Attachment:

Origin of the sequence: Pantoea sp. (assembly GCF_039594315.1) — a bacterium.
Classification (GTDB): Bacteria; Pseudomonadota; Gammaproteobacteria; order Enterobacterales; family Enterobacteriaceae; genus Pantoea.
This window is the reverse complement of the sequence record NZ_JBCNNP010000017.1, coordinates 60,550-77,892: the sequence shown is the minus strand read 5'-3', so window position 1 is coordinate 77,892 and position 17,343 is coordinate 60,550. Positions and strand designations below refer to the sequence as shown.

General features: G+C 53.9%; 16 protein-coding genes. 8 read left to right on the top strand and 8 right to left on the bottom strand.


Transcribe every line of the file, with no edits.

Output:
Origin of the sequence: Pantoea sp. (assembly GCF_039594315.1) — a bacterium.
Classification (GTDB): Bacteria; Pseudomonadota; Gammaproteobacteria; order Enterobacterales; family Enterobacteriaceae; genus Pantoea.
This window is the reverse complement of the sequence record NZ_JBCNNP010000017.1, coordinates 60,550-77,892: the sequence shown is the minus strand read 5'-3', so window position 1 is coordinate 77,892 and position 17,343 is coordinate 60,550. Positions and strand designations below refer to the sequence as shown.

General features: G+C 53.9%; 16 protein-coding genes. 8 read left to right on the top strand and 8 right to left on the bottom strand.